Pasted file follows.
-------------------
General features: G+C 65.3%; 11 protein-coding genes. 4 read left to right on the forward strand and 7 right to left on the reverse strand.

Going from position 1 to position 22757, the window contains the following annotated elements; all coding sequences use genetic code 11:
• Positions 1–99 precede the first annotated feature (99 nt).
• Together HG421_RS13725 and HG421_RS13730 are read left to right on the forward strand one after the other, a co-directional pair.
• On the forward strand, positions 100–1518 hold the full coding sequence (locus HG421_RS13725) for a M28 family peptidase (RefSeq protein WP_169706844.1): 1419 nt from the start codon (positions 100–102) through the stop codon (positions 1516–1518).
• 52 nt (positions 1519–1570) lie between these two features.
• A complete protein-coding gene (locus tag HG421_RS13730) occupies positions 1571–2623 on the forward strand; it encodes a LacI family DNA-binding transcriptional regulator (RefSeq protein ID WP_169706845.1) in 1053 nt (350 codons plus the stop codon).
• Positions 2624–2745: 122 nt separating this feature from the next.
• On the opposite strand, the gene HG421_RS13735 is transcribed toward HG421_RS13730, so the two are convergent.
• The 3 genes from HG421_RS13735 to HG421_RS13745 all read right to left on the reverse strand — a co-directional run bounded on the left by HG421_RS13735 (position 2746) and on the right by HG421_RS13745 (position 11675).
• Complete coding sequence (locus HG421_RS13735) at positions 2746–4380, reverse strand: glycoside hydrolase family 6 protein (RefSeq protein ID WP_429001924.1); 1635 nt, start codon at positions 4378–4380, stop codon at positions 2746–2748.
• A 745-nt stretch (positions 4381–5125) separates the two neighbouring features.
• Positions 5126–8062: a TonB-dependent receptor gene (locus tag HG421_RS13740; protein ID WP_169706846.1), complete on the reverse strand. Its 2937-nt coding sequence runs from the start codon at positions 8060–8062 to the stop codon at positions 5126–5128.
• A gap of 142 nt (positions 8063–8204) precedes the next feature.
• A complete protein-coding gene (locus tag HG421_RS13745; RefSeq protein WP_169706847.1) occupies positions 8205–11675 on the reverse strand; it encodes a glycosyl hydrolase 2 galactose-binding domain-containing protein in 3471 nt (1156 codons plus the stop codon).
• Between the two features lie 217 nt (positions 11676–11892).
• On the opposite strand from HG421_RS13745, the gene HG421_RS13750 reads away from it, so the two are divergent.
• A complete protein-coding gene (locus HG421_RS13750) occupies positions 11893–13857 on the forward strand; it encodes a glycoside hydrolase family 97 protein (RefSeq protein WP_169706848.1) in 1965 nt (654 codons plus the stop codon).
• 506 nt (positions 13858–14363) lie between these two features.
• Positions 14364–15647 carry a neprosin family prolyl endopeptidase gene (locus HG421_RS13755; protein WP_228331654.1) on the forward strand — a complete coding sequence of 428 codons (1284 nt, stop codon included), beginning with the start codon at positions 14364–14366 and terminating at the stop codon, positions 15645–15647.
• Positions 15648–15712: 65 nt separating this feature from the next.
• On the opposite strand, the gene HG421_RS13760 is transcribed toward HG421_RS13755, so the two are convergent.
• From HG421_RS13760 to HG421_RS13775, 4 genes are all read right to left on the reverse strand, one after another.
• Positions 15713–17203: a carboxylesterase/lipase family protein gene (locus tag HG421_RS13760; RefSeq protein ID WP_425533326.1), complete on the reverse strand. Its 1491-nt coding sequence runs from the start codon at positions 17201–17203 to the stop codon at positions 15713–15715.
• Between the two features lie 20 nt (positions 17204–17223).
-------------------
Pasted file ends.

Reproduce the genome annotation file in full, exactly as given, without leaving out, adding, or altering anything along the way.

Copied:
General features: G+C 65.3%; 11 protein-coding genes. 4 read left to right on the forward strand and 7 right to left on the reverse strand.

Going from position 1 to position 22757, the window contains the following annotated elements; all coding sequences use genetic code 11:
• Positions 1–99 precede the first annotated feature (99 nt).
• Together HG421_RS13725 and HG421_RS13730 are read left to right on the forward strand one after the other, a co-directional pair.
• On the forward strand, positions 100–1518 hold the full coding sequence (locus HG421_RS13725) for a M28 family peptidase (RefSeq protein WP_169706844.1): 1419 nt from the start codon (positions 100–102) through the stop codon (positions 1516–1518).
• 52 nt (positions 1519–1570) lie between these two features.
• A complete protein-coding gene (locus tag HG421_RS13730) occupies positions 1571–2623 on the forward strand; it encodes a LacI family DNA-binding transcriptional regulator (RefSeq protein ID WP_169706845.1) in 1053 nt (350 codons plus the stop codon).
• Positions 2624–2745: 122 nt separating this feature from the next.
• On the opposite strand, the gene HG421_RS13735 is transcribed toward HG421_RS13730, so the two are convergent.
• The 3 genes from HG421_RS13735 to HG421_RS13745 all read right to left on the reverse strand — a co-directional run bounded on the left by HG421_RS13735 (position 2746) and on the right by HG421_RS13745 (position 11675).
• Complete coding sequence (locus HG421_RS13735) at positions 2746–4380, reverse strand: glycoside hydrolase family 6 protein (RefSeq protein ID WP_429001924.1); 1635 nt, start codon at positions 4378–4380, stop codon at positions 2746–2748.
• A 745-nt stretch (positions 4381–5125) separates the two neighbouring features.
• Positions 5126–8062: a TonB-dependent receptor gene (locus tag HG421_RS13740; protein ID WP_169706846.1), complete on the reverse strand. Its 2937-nt coding sequence runs from the start codon at positions 8060–8062 to the stop codon at positions 5126–5128.
• A gap of 142 nt (positions 8063–8204) precedes the next feature.
• A complete protein-coding gene (locus tag HG421_RS13745; RefSeq protein WP_169706847.1) occupies positions 8205–11675 on the reverse strand; it encodes a glycosyl hydrolase 2 galactose-binding domain-containing protein in 3471 nt (1156 codons plus the stop codon).
• Between the two features lie 217 nt (positions 11676–11892).
• On the opposite strand from HG421_RS13745, the gene HG421_RS13750 reads away from it, so the two are divergent.
• A complete protein-coding gene (locus HG421_RS13750) occupies positions 11893–13857 on the forward strand; it encodes a glycoside hydrolase family 97 protein (RefSeq protein WP_169706848.1) in 1965 nt (654 codons plus the stop codon).
• 506 nt (positions 13858–14363) lie between these two features.
• Positions 14364–15647 carry a neprosin family prolyl endopeptidase gene (locus HG421_RS13755; protein WP_228331654.1) on the forward strand — a complete coding sequence of 428 codons (1284 nt, stop codon included), beginning with the start codon at positions 14364–14366 and terminating at the stop codon, positions 15645–15647.
• Positions 15648–15712: 65 nt separating this feature from the next.
• On the opposite strand, the gene HG421_RS13760 is transcribed toward HG421_RS13755, so the two are convergent.
• From HG421_RS13760 to HG421_RS13775, 4 genes are all read right to left on the reverse strand, one after another.
• Positions 15713–17203: a carboxylesterase/lipase family protein gene (locus tag HG421_RS13760; RefSeq protein ID WP_425533326.1), complete on the reverse strand. Its 1491-nt coding sequence runs from the start codon at positions 17201–17203 to the stop codon at positions 15713–15715.
• Between the two features lie 20 nt (positions 17204–17223).